For the second time in ten months Apple has refined its App Store rules, now allowing app developers to communicate with customers outside of the App Store (primarily through email) to inform them how they can make purchases outside of Apple’s in-app payment system. The 30% in-app take rate for large developers and 15% take rate for smaller developers remains unchanged. Our bottom line is that from a consumer perspective, the value proposition of the App Store remains compelling, given the App Store makes it easier for users to manage multiple subscriptions, gives them frictionless payments, along with lowering the risk of malware and providing greater payment security. In the end, we believe it will have at most a fractional impact to App Store revenue.
The likely mechanics
We want to preface the details of how this will work by saying it’s complex.
- While using an app, the developer asks the user permission for Apple to share the user’s email with the developer. The developer must have an option for users to opt-out at a later date.
- Once a developer has the contact information, they can email the user and likely promote lower fees if they transact directly with the developer.
- The user would set up an account within the app, then login to the same account through a browser and make purchases to the account through the browser.
- When the user returns to the app, they can use their purchases.
Benefitting smaller app developers
This policy change will likely benefit smaller app developers given they are less likely to have a way to contact their users. Larger developers, like Netflix and Spotify, have already stepped away from Apple, prohibiting new users to sign up inside the App Store. Larger publishers have a strong enough brand to require new users to jump through the extra payment hurdle.
Moderation of anti-steering
It’s important to note the change does not mean developers can advertise within their apps about alternative payment options. This is a moderation, not an elimination, of the anti-steering clause.
We’ve written previously that a likely outcome of Apple’s App Store regulatory battles is the removal of the anti-steering clause. Today’s announcement is a step toward that end. We see Apple’s adjustment as a win-win-win for all three parties involved: Apple, app makers, and lawmakers. That said, there’s more legal fights ahead.
The next battleground, allowing third-party app stores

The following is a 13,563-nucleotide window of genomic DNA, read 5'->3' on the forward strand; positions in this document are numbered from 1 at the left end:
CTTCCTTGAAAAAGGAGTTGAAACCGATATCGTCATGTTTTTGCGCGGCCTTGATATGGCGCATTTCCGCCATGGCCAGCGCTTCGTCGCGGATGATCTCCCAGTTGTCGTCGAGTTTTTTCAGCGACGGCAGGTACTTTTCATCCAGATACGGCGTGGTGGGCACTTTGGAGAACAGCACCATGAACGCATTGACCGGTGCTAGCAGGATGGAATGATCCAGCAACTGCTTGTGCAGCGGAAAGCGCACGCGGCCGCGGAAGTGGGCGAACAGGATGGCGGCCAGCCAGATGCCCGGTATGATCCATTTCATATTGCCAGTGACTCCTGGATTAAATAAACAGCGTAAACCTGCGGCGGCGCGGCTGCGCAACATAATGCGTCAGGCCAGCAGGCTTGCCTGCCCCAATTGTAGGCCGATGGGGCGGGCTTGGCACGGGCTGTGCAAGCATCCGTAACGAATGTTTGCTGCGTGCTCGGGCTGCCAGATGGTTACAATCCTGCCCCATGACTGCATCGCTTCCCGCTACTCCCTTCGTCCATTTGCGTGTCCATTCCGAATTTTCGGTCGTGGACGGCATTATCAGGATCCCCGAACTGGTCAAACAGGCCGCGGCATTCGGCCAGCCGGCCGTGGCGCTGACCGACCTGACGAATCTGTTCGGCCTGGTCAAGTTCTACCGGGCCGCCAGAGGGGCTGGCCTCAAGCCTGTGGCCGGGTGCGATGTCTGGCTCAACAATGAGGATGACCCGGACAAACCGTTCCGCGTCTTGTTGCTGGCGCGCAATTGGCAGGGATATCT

The App Store regulatory conversation has three central legs: anti-steering, take rate, and allowing third-party app stores. We believe there’s a low probability regulators will make any movement on the take rate because it’s a complicated topic that goes beyond the digital economy. There is a question whether given Apple’s 50% market share in the US, the company will be forced to allow third-party app stores on iOS. Currently, Google allows third-party app stores on Android, most notably, the Amazon app store. The way this would work is an iPhone user would go to Apple’s App Store and download a third-party app store, i.e., Epic Games, or a large centralized store like Google. The iPhone user would then enter that third-party app store and download an additional, for example, gaming app. Once that gaming app is installed on the iPhone, the iPhone user would access the app as they do any other iOS app.
Little will change
In moderating the anti-steering clause, Apple’s giving more control to developers, and ultimately, consumers, when it comes to payment methods. That’s a good thing for Apple because it will resonate with regulators. That said, little will likely change in terms of consumer behavior. While transacting through the App Store may be more expensive than going direct to a developer, the App Store makes it easier for users to manage multiple subscriptions, gives them frictionless payments, along with lowering the risk of malware and providing greater payment security. In our view, the benefits of transacting within the App Store far outweigh any potential additional costs. We expect more than 95% of users will continue to rely on the App Store for payments.
One step ahead of regulators
We believe lawmakers will be pleased with Apple’s compromise because it gives consumers more choice, and potentially reduces distribution and maintenance costs for app developers. While additional App Store regulation proposals will continue to surface, particularly around third-party app stores, Apple’s revisions to the App Store keep them one step ahead of the regulatory curve.